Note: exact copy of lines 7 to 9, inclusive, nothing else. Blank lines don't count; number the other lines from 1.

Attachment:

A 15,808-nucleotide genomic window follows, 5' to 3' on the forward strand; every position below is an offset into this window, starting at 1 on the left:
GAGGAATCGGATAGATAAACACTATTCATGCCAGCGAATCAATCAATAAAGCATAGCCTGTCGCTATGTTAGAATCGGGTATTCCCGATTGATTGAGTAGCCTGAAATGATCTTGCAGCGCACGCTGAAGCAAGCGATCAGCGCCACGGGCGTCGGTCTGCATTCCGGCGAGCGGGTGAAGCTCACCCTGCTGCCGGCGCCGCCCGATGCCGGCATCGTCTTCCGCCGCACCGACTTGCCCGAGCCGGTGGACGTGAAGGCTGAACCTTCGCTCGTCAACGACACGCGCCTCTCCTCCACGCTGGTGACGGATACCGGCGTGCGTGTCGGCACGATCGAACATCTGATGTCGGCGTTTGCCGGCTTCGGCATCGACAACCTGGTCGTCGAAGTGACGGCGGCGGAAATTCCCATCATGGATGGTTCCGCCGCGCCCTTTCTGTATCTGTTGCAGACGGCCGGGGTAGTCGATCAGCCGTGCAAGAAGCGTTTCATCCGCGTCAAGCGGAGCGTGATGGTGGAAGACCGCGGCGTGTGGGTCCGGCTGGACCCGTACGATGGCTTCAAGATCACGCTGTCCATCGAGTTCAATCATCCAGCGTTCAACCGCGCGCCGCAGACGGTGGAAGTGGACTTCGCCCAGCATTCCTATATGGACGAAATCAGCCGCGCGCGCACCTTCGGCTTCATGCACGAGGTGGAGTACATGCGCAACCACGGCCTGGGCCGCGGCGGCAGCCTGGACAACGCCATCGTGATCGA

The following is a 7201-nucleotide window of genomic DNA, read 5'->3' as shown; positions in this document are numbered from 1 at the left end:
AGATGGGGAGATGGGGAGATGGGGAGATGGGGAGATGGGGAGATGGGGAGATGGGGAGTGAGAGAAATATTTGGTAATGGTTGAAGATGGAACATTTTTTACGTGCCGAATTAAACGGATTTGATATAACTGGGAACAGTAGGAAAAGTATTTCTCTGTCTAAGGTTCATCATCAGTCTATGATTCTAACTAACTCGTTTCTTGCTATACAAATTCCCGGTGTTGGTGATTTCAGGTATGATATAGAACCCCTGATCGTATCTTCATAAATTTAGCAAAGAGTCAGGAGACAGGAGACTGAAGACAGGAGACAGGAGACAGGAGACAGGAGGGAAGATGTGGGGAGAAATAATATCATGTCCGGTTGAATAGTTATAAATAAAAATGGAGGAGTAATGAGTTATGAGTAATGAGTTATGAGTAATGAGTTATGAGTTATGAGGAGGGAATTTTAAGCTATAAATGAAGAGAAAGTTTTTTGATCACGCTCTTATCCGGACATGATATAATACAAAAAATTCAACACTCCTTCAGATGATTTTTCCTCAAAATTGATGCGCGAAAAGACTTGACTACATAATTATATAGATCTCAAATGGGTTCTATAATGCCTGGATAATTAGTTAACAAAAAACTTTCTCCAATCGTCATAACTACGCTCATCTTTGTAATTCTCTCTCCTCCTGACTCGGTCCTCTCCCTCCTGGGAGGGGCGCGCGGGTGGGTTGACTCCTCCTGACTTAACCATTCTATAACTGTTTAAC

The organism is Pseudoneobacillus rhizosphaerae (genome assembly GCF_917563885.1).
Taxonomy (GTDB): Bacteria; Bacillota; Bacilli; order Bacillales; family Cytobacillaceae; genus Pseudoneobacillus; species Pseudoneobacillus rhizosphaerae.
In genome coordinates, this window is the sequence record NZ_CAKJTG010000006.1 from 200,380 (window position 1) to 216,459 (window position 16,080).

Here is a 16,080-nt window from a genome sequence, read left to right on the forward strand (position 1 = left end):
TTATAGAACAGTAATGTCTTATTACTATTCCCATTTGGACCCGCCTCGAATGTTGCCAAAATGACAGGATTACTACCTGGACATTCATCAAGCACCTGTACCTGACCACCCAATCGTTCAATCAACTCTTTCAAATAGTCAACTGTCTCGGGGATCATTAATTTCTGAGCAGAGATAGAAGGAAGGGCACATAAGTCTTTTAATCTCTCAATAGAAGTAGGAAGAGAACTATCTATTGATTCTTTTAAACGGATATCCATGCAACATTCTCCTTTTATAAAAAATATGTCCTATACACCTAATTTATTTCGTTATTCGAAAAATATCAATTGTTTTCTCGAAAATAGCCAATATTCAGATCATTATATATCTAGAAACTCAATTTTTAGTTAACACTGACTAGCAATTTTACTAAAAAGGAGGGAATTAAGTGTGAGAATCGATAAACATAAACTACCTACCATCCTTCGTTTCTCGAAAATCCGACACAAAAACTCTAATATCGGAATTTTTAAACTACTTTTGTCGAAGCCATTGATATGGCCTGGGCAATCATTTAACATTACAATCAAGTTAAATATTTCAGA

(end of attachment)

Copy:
In genome coordinates, this window is the sequence record NZ_CAKJTG010000006.1 from 200,380 (window position 1) to 216,459 (window position 16,080).

Here is a 16,080-nt window from a genome sequence, read left to right on the forward strand (position 1 = left end):
TTATAGAACAGTAATGTCTTATTACTATTCCCATTTGGACCCGCCTCGAATGTTGCCAAAATGACAGGATTACTACCTGGACATTCATCAAGCACCTGTACCTGACCACCCAATCGTTCAATCAACTCTTTCAAATAGTCAACTGTCTCGGGGATCATTAATTTCTGAGCAGAGATAGAAGGAAGGGCACATAAGTCTTTTAATCTCTCAATAGAAGTAGGAAGAGAACTATCTATTGATTCTTTTAAACGGATATCCATGCAACATTCTCCTTTTATAAAAAATATGTCCTATACACCTAATTTATTTCGTTATTCGAAAAATATCAATTGTTTTCTCGAAAATAGCCAATATTCAGATCATTATATATCTAGAAACTCAATTTTTAGTTAACACTGACTAGCAATTTTACTAAAAAGGAGGGAATTAAGTGTGAGAATCGATAAACATAAACTACCTACCATCCTTCGTTTCTCGAAAATCCGACACAAAAACTCTAATATCGGAATTTTTAAACTACTTTTGTCGAAGCCATTGATATGGCCTGGGCAATCATTTAACATTACAATCAAGTTAAATATTTCAGA